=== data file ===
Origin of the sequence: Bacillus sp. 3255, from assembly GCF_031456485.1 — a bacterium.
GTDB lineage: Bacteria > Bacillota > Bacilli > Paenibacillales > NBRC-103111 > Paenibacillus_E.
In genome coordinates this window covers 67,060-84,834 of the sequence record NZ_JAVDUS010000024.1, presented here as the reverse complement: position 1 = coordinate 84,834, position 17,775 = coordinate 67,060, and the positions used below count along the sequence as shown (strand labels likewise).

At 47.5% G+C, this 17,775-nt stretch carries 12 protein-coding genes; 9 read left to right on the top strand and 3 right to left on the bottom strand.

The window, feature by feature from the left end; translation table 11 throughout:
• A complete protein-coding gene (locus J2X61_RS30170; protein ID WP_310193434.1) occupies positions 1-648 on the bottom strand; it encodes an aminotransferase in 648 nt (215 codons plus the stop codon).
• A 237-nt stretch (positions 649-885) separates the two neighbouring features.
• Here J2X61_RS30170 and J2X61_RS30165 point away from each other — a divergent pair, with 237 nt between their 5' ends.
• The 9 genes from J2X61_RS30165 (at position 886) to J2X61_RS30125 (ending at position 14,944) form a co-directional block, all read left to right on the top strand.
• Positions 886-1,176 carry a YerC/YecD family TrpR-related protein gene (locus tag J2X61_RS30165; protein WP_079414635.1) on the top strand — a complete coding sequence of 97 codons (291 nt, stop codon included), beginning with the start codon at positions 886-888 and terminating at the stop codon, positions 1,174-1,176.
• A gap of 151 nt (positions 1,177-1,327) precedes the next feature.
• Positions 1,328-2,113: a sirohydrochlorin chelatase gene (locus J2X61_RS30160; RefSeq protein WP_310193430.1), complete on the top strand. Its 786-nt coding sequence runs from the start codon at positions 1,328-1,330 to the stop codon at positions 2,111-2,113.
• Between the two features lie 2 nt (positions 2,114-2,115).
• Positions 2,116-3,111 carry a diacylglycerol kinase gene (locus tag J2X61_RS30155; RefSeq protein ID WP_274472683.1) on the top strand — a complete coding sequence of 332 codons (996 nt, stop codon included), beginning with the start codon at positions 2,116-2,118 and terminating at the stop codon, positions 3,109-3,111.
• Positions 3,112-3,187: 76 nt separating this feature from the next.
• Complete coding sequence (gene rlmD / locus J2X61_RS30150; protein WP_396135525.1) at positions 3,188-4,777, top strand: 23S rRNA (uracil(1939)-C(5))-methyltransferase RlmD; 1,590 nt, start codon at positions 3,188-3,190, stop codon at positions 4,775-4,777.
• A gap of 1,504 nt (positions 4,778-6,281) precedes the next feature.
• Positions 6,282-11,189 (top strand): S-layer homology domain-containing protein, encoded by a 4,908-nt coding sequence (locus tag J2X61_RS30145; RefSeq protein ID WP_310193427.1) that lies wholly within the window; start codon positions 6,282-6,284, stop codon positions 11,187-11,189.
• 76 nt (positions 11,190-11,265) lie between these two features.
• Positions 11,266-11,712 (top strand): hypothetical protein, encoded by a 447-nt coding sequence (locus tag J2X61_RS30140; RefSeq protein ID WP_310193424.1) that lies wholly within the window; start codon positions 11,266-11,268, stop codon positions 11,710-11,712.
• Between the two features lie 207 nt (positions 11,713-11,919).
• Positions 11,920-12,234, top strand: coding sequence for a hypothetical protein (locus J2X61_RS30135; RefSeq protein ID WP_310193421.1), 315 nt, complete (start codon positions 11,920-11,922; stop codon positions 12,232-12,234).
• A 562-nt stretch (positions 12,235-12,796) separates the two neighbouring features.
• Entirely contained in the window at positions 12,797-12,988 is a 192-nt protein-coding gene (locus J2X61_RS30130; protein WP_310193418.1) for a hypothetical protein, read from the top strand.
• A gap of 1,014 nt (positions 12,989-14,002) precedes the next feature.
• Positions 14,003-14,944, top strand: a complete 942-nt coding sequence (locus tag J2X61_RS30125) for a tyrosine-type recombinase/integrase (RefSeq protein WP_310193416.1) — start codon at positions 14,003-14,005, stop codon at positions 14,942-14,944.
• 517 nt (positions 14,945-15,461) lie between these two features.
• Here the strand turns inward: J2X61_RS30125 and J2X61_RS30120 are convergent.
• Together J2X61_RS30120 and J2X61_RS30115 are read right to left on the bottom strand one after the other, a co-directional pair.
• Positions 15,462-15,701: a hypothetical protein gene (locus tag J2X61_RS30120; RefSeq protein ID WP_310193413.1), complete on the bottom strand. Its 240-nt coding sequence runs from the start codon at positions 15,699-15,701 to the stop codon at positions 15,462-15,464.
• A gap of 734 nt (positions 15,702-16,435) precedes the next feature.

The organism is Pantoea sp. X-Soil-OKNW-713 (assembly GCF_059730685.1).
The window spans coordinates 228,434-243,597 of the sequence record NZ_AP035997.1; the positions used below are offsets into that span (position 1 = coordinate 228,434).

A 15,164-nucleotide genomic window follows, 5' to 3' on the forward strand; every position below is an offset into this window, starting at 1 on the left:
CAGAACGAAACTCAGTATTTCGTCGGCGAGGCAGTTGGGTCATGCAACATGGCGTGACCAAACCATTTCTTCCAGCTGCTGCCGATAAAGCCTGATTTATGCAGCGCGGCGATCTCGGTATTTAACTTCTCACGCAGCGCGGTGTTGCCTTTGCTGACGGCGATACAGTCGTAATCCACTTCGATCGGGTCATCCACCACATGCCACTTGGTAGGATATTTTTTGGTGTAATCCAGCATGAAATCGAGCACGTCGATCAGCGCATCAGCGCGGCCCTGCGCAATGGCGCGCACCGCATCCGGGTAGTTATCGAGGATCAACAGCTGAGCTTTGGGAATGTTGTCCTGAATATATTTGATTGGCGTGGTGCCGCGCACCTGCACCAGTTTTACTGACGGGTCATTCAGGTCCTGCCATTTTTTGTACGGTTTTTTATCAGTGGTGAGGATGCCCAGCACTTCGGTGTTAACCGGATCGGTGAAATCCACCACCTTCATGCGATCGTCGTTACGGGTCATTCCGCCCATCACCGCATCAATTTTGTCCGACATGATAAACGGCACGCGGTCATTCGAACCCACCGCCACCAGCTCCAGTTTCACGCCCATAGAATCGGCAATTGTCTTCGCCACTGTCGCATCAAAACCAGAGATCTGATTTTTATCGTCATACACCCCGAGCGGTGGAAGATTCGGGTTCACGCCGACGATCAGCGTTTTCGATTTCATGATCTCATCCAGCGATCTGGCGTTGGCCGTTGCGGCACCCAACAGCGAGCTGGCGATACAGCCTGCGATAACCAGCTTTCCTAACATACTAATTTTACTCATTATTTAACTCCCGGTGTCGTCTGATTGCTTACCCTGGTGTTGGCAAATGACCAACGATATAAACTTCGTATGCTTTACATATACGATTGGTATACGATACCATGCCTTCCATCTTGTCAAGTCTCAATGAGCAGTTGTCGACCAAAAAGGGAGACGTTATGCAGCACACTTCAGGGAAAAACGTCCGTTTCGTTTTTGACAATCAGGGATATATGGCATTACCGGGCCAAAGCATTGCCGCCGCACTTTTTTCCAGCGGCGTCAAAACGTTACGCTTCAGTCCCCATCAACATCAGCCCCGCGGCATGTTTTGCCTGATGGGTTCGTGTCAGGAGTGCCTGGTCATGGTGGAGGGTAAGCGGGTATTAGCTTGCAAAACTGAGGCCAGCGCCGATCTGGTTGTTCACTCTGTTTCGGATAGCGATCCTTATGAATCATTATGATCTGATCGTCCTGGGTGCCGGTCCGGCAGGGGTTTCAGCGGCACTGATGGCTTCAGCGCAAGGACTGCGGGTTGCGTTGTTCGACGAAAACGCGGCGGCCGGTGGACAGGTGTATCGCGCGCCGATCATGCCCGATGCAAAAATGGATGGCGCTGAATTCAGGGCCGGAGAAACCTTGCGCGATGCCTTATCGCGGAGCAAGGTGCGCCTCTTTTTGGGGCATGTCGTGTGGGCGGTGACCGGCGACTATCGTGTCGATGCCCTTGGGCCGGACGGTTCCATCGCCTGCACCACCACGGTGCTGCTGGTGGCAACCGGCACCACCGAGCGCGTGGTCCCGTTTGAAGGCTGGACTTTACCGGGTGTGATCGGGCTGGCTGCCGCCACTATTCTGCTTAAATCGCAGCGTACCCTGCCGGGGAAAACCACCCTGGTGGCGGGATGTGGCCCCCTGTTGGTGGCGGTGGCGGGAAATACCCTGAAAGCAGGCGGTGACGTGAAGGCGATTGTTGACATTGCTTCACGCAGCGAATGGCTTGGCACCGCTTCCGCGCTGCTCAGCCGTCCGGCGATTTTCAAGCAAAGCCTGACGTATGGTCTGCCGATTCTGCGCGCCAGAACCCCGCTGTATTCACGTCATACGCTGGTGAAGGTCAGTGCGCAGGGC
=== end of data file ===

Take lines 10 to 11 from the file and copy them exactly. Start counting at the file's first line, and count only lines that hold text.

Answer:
• Positions 886-1,176 carry a YerC/YecD family TrpR-related protein gene (locus tag J2X61_RS30165; protein WP_079414635.1) on the top strand — a complete coding sequence of 97 codons (291 nt, stop codon included), beginning with the start codon at positions 886-888 and terminating at the stop codon, positions 1,174-1,176.
• A gap of 151 nt (positions 1,177-1,327) precedes the next feature.